Did you know that an estimated 1,122,900 adults and adolescents were living with HIV in the United States at the end of 2015? Of those, it is estimated that 162,500 (15%) did not know their status before being tested. The younger a person is, the less likely they are to know their status. Among people aged 13-24 with HIV, 51% are estimated to not know their status.
In 2014, among all adults and adolescents with HIV (diagnosed or undiagnosed):
- 62% received some HIV medical care,
- 48% were retained in continuous HIV care, and
- 49% had achieved viral suppression (having a very low level of the virus).
From 1987 (the first year HIV was listed as a cause of death on death certificates) through 2015, 507,351 people have died from HIV disease.
Thanks to better treatments, HIV is no longer a death sentence. However, stigma is still preventing many people from getting tested for HIV; and in some cases, starting treatment if necessary. It is important on this World AIDS Day for us to unite in the fight against HIV and show support for people living with HIV.
HIV can spread when someone with HIV has unprotected sex or shares injection drug equipment with someone who does not have HIV. An infected mother can also spread it to her baby during pregnancy, birth, or breast feeding. HIV cannot be spread by hugging, shaking hands, sharing toilets, sharing dishes, or closed-mouth kissing with someone with HIV. Mosquitoes, ticks, or other blood-sucking insects cannot spread HIV.
There are several different methods that have been proven to be effective in reducing HIV transmission. They include:
Viral Suppression –Many people living with HIV who take their HIV medicines daily achieve viral suppression. This means that the amount of HIV in the blood is so low that it cannot be detected by routine labs. If a person has an undetectable viral load as a result of treatment, the chances of spreading the virus through sex is extremely unlikely.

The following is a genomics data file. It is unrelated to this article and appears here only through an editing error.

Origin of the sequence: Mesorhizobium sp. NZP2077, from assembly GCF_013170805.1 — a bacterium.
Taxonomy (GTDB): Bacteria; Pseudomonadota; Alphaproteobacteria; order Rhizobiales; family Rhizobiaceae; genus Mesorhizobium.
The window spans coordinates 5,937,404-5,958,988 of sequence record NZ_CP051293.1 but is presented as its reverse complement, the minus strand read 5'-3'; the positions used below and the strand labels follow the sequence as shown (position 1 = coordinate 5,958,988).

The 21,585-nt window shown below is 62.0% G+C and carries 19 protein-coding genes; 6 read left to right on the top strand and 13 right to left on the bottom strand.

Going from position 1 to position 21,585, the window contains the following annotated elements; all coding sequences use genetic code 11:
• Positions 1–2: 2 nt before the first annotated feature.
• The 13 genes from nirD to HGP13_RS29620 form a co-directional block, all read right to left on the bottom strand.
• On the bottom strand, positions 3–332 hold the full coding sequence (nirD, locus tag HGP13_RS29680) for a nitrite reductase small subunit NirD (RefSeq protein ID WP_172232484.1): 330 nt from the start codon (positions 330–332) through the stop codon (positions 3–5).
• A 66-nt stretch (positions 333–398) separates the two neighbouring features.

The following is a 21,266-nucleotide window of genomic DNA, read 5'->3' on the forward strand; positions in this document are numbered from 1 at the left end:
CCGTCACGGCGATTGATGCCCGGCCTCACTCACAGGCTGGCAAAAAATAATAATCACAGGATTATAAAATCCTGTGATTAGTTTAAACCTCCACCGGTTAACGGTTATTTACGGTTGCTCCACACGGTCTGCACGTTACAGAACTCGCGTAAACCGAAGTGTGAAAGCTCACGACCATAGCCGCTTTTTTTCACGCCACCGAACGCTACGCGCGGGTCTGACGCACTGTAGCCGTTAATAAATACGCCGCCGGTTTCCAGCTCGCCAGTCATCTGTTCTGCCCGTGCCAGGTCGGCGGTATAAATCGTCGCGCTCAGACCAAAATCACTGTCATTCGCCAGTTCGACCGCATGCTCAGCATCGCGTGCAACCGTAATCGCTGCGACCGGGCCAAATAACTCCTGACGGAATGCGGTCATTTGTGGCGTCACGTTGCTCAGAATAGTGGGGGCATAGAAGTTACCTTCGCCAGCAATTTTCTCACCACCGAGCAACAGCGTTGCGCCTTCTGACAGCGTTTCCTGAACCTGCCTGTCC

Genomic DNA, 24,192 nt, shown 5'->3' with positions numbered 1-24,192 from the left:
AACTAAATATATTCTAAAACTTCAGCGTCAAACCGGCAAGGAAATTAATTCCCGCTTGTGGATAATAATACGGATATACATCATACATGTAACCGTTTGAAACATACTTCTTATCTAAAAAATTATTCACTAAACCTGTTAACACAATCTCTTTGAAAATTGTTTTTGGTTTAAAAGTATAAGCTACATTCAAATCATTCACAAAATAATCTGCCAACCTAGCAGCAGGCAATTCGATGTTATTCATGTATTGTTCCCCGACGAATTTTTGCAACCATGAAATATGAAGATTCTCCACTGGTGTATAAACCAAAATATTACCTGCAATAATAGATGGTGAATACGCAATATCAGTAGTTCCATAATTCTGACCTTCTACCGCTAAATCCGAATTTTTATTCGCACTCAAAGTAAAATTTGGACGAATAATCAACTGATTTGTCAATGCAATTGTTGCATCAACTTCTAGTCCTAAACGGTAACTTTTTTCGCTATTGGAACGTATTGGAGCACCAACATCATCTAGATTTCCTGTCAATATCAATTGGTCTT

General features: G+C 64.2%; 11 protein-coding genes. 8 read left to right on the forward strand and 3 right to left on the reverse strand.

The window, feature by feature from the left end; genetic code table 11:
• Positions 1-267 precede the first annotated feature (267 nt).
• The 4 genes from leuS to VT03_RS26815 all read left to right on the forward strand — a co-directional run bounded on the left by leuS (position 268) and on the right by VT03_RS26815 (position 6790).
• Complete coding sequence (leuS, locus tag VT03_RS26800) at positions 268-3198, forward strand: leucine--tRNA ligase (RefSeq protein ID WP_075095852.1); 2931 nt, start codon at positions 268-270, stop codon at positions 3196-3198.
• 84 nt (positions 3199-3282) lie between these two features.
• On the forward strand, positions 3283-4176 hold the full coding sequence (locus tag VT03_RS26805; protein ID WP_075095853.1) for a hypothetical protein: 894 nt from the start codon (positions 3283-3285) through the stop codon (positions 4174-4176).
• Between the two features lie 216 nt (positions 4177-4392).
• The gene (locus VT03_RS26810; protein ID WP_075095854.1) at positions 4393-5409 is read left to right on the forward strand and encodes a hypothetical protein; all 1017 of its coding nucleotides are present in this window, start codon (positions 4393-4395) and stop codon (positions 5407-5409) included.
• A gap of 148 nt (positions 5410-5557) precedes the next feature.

– People who do not have HIV but have an ongoing high risk for HIV infection can take a daily
pill that has been proven to reduce the risk of sexual transmission of HIV. People are considered to have a high risk for HIV infection if:
- they are in a relationship with someone that is living with HIV
- they have multiple sexual partners and do not consistently use condoms
- they have unprotected sex
- they inject drugs and share needles or equipment to inject drugs
- Men who have sex with men who have anal sex without a condom should also consider PrEP. It is important to take the medicine exactly as prescribed to keep the risk of HIV transmission low. PrEP does NOT protect against other Sexually Transmitted Infections (STIs) such as syphilis, gonorrhea, or chlamydia. Talk to your healthcare provider if you think PrEP is right for you.
– People who may have been exposed to HIV can reduce their chances of getting HIV through PEP (pos
t exposure prophylaxis). PEP
is medication that must be started within 72 hours of HIV exposure to be most effective. If you think you may have been exposed to HIV, contact a healthcare provider right away. Like PrEP, PEP does NOT protect against STIs other than HIV.
– Condoms remain one of the most effective methods for sexually active individuals to protect themselves against HIV. They are also the ONLY contraceptive to protect against other STIs. Using condoms in addition with the methods listed above can provide you with the best protection.
Join us in the fight this World AIDS Day to stamp out HIV, learn the facts about HIV and help take a stand against HIV stigma! To learn more about HIV, visit www.bphc.org/HIV or call the Mayor's Health Line at 617-534-5050 for information about HIV testing or for help finding a health care provider specializing in HIV prevention and care.